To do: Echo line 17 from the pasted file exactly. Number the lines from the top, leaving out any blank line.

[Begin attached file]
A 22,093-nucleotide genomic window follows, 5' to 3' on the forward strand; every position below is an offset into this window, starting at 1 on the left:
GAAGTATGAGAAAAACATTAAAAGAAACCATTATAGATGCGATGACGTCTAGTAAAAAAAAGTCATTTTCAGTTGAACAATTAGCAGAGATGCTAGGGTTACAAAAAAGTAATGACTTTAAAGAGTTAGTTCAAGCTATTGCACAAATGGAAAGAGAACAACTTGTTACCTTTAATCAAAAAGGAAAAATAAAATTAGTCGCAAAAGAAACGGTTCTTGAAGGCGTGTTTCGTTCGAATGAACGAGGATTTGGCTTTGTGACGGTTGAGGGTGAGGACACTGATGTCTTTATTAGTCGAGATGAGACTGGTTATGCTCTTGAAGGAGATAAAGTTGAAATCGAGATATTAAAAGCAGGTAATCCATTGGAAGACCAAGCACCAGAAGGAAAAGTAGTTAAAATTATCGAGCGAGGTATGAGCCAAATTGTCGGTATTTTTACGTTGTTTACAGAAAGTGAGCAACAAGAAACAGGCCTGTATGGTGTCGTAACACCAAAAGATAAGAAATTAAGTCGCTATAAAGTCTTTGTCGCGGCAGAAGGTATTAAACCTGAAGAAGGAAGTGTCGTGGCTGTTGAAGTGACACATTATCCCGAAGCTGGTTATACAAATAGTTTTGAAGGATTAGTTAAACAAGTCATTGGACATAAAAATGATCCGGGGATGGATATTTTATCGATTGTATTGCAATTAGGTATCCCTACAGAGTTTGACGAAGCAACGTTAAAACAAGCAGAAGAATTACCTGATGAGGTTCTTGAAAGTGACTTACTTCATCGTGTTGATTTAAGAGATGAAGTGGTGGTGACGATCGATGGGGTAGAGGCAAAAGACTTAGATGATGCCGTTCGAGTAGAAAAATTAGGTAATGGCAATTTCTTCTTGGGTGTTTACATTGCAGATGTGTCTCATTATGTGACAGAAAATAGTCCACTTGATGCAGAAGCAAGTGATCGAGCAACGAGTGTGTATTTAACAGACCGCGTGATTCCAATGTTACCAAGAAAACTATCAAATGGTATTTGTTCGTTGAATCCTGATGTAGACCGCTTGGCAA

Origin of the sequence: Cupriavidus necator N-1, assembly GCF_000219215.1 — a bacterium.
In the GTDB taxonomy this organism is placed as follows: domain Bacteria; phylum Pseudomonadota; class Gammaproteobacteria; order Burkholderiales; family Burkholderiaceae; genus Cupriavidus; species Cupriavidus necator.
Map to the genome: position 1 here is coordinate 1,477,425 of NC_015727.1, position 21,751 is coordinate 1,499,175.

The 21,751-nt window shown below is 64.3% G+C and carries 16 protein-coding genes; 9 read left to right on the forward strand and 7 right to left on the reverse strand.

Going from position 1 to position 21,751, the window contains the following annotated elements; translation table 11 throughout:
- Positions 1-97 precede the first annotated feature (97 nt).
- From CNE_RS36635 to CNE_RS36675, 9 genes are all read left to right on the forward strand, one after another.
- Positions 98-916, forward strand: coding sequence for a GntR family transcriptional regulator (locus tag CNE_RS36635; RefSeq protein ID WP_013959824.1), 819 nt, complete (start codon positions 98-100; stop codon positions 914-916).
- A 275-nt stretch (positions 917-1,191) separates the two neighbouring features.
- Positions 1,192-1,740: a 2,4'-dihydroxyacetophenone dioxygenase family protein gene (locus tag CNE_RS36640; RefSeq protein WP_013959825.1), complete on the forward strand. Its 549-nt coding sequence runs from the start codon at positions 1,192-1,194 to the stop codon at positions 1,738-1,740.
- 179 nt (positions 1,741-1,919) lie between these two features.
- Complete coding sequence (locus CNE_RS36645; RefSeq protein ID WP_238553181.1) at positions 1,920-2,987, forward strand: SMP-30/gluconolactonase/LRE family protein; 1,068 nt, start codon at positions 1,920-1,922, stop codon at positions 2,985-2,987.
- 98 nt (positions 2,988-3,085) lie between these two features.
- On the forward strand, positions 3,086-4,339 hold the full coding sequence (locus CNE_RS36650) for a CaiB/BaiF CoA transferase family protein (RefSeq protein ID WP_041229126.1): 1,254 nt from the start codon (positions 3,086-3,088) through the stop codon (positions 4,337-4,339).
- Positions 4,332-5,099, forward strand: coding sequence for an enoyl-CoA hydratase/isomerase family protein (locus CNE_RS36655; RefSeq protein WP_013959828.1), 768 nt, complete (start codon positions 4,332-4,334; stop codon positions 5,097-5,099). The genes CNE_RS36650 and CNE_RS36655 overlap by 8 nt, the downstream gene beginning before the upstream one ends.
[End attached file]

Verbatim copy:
- Positions 4,332-5,099, forward strand: coding sequence for an enoyl-CoA hydratase/isomerase family protein (locus CNE_RS36655; RefSeq protein WP_013959828.1), 768 nt, complete (start codon positions 4,332-4,334; stop codon positions 5,097-5,099). The genes CNE_RS36650 and CNE_RS36655 overlap by 8 nt, the downstream gene beginning before the upstream one ends.